“In a lot of the soil tests I look at, sodium is down around 0.2 or 0.1 percent, until you hit that Alfred Bog.”

Dalton is still experimenting, trying to find out how much gypsum it’s going to take to get the land amended sufficiently.

“I started out with one tonne per acre, because it was costing $70/tonne to bring in. I’ve got one client persuaded to try even higher rates across some fields, to see what works best,” he says.

Farmers in his area broadcast apply the gypsum with a lime spreader. He says it’s an extremely fine product, but there’s no dust because it’s quite moist. Dalton says gypsum is water-soluble and an application, even without incorporation on no-till land, moves through the soil.

“You see results down six to eight inches in no-till, very quickly. It should be worked in, but on some of the fields it wasn’t and I didn’t see any difference between fields where it was worked in and fields where it wasn’t worked in.”

Dalton says that in some of the areas where he has trenches dug down to the drainage tiles, magnesium and sodium levels in the soil two feet below the surface are extremely high. He thinks
those farmers will have the best luck amending the top foot of soil and working with that.

“When you’re down around 20 to 24 inches, the magnesium and sodium levels are so high, I don’t know how you’d ever get enough gypsum on to amend it,” he says.

“If we can get the top 12 inches half decently amended and have an opening where the water can quickly get out whenever it’s there, then it will be fine. Maybe apply gypsum every few years across the field, or closer to the holes, when they need it. It will be something that has to be done every so many years is how I’m looking at it.”

Selenite, satin spar, desert rose, and gypsum flower are four varieties of gypsum

Dalton says in parts of western Canada, problems sometimes occur with irrigation, when there’s high sodium levels in the water and the land tightens up.

“I understand in Michigan, they have high sodium soils, and in Australia – we don’t have anything close to high sodium soils, compared to what they sometimes have to deal with. I showed some Australians my soil test and said I start with one tonne per acre of gypsum. They said they start at 2.5 tonnes per acre,” he says.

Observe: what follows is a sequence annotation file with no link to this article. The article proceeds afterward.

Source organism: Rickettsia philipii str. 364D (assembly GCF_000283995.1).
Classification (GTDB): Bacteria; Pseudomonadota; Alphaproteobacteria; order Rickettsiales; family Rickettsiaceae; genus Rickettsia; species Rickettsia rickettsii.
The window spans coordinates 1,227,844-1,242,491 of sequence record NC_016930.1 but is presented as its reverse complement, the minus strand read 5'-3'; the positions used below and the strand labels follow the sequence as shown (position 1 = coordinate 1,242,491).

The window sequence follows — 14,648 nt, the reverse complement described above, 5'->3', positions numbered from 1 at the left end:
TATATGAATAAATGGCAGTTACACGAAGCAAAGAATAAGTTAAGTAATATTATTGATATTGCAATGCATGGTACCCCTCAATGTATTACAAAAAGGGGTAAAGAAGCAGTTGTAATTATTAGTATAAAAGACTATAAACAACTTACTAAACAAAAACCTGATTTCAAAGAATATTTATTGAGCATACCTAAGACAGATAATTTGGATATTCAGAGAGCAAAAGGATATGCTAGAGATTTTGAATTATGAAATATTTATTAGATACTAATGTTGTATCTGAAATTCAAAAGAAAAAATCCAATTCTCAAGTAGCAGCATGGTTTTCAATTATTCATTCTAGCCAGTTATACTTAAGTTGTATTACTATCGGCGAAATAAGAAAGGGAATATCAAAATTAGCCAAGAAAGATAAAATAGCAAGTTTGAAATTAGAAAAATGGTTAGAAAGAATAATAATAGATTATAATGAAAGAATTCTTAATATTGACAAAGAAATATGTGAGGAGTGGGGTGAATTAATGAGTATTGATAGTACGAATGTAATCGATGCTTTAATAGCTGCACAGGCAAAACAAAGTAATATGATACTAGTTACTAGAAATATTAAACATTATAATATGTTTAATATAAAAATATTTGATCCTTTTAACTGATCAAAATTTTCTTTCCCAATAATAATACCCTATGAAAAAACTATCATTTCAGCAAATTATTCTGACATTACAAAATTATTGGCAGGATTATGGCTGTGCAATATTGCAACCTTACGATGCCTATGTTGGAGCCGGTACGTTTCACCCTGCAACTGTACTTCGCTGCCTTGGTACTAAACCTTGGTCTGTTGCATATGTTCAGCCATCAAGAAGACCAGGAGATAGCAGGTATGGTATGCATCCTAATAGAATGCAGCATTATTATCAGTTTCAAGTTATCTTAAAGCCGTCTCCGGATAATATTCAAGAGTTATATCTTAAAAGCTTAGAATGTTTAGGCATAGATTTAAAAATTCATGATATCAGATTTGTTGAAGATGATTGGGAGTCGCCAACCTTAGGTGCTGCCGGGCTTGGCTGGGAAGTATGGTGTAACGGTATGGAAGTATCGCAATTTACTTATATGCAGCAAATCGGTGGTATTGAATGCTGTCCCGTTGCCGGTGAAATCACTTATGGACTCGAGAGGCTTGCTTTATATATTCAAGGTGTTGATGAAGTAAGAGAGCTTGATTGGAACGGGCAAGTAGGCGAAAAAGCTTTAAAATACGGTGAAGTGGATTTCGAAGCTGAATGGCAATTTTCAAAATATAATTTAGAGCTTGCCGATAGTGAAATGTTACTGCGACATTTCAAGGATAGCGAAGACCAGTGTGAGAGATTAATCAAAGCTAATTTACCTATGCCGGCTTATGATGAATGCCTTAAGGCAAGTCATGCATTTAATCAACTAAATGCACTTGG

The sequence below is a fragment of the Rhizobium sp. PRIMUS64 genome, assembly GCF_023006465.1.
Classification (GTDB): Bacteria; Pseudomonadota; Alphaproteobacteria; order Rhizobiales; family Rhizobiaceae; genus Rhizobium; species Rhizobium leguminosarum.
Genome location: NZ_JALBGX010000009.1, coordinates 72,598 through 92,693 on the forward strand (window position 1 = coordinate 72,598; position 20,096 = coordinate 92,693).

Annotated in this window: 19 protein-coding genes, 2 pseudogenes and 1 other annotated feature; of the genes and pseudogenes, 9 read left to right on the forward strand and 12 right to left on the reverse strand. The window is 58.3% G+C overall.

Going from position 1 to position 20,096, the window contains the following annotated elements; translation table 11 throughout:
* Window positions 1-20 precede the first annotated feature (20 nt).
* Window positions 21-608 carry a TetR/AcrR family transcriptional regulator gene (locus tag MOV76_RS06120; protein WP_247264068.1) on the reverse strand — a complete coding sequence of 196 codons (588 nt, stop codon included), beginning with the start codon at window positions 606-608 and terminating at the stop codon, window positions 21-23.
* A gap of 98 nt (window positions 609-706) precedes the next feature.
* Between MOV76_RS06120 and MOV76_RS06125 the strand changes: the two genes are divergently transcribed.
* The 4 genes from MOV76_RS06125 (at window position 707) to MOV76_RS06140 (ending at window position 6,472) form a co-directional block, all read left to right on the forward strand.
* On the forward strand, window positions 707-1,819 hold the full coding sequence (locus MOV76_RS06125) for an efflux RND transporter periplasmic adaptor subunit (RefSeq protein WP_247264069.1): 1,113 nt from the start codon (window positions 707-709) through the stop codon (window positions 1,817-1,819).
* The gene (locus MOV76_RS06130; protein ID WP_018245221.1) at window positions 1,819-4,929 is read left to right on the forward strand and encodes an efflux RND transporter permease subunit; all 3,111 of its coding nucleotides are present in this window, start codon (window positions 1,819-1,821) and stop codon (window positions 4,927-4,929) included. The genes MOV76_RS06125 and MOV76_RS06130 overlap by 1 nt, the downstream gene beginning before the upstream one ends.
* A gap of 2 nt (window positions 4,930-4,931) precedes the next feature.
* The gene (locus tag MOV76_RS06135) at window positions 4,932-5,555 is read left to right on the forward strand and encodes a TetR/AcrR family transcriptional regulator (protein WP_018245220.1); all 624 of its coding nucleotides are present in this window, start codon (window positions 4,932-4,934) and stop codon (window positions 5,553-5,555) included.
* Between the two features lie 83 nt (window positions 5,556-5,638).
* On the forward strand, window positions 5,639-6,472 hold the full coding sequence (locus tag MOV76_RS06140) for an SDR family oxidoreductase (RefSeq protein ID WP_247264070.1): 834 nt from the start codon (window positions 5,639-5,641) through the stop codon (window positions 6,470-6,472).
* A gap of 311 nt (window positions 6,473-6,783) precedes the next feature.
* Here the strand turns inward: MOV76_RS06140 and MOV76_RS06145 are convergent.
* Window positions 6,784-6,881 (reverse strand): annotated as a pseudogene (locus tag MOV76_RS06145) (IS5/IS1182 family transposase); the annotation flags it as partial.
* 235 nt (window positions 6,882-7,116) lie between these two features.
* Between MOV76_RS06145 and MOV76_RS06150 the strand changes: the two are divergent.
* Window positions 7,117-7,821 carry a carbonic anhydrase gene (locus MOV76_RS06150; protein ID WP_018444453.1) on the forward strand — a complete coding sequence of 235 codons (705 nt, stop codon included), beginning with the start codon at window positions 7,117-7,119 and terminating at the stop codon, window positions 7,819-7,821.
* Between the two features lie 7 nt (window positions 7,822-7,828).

Dalton says he’s heard that at the Toronto airport, before building the runways they mixed clay and magnesium to make a firm base. And during the Second World War, to build runways for Air Force training bases in western Canada, magnesium was mixed into the soil rather than using pavement.

Dalton would prefer to see the gypsum applications made in July, when the soil is relatively dry. He likes to see it worked in fairly deep, rather than a shallow working or left as a surface application.

While electricity in his area mostly comes from hydro dams, Dalton says in areas like western Canada, with coal-generated electricity, gypsum can be a by-product of flue gas desulfurization at these power plants and may be available at a reasonable price.

“Even when it’s wet, this soil is extremely hard. It’s worse than a golf ball. But you put some gypsum on that hard ball of soil and it turns into nice crumbles,” he says.

“These soils are beautiful soils, once they’ve been amended. You increase the calcium content, bring the sodium and magnesium down, it’s a nice fine soil that makes a nice seedbed.”

About the Author
Bill Strautman

Bill Strautman is an ag journalist with more than three decades of experience in the western Canadian agriculture industry. Originally from a mixed farm in north-west Saskatchewan, Bill has lived and worked in all three prairie provinces.

He currently owns a fifth-generation century farm east of North Battleford.